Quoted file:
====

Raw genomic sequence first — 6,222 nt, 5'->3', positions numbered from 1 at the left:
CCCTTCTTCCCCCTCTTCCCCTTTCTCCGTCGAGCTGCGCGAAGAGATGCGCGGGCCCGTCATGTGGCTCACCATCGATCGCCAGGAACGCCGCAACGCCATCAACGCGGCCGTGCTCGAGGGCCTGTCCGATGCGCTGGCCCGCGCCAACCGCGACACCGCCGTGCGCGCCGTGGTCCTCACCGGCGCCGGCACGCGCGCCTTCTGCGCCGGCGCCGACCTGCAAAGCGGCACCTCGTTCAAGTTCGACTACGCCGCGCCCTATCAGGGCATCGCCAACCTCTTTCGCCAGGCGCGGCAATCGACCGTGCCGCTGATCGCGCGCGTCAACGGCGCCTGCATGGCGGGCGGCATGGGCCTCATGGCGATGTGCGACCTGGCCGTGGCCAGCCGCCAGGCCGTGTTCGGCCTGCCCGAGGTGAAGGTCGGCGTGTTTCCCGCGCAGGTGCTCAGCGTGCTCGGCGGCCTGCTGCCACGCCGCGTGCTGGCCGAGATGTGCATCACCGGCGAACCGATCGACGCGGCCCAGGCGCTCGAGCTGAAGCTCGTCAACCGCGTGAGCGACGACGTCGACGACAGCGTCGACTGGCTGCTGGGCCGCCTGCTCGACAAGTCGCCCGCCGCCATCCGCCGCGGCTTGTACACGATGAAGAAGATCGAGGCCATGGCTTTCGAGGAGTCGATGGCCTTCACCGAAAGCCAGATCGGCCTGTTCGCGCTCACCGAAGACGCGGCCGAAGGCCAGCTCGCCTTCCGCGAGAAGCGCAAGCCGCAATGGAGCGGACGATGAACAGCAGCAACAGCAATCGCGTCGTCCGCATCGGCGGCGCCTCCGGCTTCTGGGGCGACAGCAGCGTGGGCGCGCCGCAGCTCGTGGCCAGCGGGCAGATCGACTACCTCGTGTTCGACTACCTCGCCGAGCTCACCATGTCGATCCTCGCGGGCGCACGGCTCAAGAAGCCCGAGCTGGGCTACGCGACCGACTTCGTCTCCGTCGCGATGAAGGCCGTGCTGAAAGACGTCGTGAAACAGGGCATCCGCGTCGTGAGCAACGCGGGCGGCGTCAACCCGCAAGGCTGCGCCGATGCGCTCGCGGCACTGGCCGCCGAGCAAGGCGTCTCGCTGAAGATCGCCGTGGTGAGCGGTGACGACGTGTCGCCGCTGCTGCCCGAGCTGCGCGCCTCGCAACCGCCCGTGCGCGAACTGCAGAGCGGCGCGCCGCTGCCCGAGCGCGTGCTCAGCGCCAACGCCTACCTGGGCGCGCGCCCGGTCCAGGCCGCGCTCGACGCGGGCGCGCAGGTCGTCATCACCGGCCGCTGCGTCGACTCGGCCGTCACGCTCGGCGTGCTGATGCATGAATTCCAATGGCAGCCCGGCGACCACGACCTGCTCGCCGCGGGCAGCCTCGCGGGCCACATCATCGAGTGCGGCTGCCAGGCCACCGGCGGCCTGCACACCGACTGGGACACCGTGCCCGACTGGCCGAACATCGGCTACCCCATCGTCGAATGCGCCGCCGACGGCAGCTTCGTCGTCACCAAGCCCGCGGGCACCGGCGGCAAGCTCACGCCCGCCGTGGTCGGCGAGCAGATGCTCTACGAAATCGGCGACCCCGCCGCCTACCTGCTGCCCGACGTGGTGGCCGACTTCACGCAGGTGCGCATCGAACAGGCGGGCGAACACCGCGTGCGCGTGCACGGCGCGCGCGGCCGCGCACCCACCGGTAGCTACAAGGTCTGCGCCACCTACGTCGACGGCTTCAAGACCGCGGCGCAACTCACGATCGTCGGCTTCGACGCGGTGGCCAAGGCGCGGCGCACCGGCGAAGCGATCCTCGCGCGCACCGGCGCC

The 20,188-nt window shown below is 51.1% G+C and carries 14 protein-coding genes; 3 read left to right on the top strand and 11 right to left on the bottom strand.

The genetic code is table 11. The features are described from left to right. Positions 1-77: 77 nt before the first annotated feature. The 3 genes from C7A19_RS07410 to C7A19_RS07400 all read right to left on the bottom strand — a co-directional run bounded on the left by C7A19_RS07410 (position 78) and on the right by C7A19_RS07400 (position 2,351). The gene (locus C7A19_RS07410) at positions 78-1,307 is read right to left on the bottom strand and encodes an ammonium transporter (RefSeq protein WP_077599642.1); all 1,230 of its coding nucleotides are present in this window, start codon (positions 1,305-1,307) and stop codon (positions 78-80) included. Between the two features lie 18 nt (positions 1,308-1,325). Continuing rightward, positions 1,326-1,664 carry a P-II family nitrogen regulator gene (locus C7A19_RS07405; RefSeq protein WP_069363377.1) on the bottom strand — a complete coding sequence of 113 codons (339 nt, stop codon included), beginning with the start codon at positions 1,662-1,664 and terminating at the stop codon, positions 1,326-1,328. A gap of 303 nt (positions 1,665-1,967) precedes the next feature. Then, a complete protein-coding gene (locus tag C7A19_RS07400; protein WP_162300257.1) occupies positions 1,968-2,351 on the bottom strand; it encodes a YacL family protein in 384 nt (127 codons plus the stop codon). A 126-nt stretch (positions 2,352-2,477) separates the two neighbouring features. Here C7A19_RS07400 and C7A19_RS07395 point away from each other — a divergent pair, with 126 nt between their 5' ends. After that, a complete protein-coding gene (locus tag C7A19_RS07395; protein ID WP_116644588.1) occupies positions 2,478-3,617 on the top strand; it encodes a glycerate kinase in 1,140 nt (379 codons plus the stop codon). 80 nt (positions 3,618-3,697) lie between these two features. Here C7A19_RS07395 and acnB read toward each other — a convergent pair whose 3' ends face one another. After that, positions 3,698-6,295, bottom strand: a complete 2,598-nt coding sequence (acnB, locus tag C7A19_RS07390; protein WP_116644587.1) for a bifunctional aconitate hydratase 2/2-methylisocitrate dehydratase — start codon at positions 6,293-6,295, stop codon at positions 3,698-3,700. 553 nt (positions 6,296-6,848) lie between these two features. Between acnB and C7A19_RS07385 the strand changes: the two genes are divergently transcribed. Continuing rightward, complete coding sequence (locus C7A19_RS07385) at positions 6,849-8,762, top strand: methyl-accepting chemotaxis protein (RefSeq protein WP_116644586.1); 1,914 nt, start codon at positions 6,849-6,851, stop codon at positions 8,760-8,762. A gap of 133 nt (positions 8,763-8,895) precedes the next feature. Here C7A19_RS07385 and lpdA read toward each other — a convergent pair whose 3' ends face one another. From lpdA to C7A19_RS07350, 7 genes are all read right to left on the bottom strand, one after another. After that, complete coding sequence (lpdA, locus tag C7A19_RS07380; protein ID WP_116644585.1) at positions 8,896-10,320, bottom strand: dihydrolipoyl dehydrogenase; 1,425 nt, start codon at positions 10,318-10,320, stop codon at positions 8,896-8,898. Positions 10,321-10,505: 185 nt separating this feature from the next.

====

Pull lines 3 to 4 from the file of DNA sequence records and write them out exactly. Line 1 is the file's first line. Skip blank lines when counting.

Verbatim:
The 20,188-nt window shown below is 51.1% G+C and carries 14 protein-coding genes; 3 read left to right on the top strand and 11 right to left on the bottom strand.

The genetic code is table 11. The features are described from left to right. Positions 1-77: 77 nt before the first annotated feature. The 3 genes from C7A19_RS07410 to C7A19_RS07400 all read right to left on the bottom strand — a co-directional run bounded on the left by C7A19_RS07410 (position 78) and on the right by C7A19_RS07400 (position 2,351). The gene (locus C7A19_RS07410) at positions 78-1,307 is read right to left on the bottom strand and encodes an ammonium transporter (RefSeq protein WP_077599642.1); all 1,230 of its coding nucleotides are present in this window, start codon (positions 1,305-1,307) and stop codon (positions 78-80) included. Between the two features lie 18 nt (positions 1,308-1,325). Continuing rightward, positions 1,326-1,664 carry a P-II family nitrogen regulator gene (locus C7A19_RS07405; RefSeq protein WP_069363377.1) on the bottom strand — a complete coding sequence of 113 codons (339 nt, stop codon included), beginning with the start codon at positions 1,662-1,664 and terminating at the stop codon, positions 1,326-1,328. A gap of 303 nt (positions 1,665-1,967) precedes the next feature. Then, a complete protein-coding gene (locus tag C7A19_RS07400; protein WP_162300257.1) occupies positions 1,968-2,351 on the bottom strand; it encodes a YacL family protein in 384 nt (127 codons plus the stop codon). A 126-nt stretch (positions 2,352-2,477) separates the two neighbouring features. Here C7A19_RS07400 and C7A19_RS07395 point away from each other — a divergent pair, with 126 nt between their 5' ends. After that, a complete protein-coding gene (locus tag C7A19_RS07395; protein ID WP_116644588.1) occupies positions 2,478-3,617 on the top strand; it encodes a glycerate kinase in 1,140 nt (379 codons plus the stop codon). 80 nt (positions 3,618-3,697) lie between these two features. Here C7A19_RS07395 and acnB read toward each other — a convergent pair whose 3' ends face one another. After that, positions 3,698-6,295, bottom strand: a complete 2,598-nt coding sequence (acnB, locus tag C7A19_RS07390; protein WP_116644587.1) for a bifunctional aconitate hydratase 2/2-methylisocitrate dehydratase — start codon at positions 6,293-6,295, stop codon at positions 3,698-3,700. 553 nt (positions 6,296-6,848) lie between these two features. Between acnB and C7A19_RS07385 the strand changes: the two genes are divergently transcribed. Continuing rightward, complete coding sequence (locus C7A19_RS07385) at positions 6,849-8,762, top strand: methyl-accepting chemotaxis protein (RefSeq protein WP_116644586.1); 1,914 nt, start codon at positions 6,849-6,851, stop codon at positions 8,760-8,762. A gap of 133 nt (positions 8,763-8,895) precedes the next feature. Here C7A19_RS07385 and lpdA read toward each other — a convergent pair whose 3' ends face one another. From lpdA to C7A19_RS07350, 7 genes are all read right to left on the bottom strand, one after another. After that, complete coding sequence (lpdA, locus tag C7A19_RS07380; protein ID WP_116644585.1) at positions 8,896-10,320, bottom strand: dihydrolipoyl dehydrogenase; 1,425 nt, start codon at positions 10,318-10,320, stop codon at positions 8,896-8,898. Positions 10,321-10,505: 185 nt separating this feature from the next.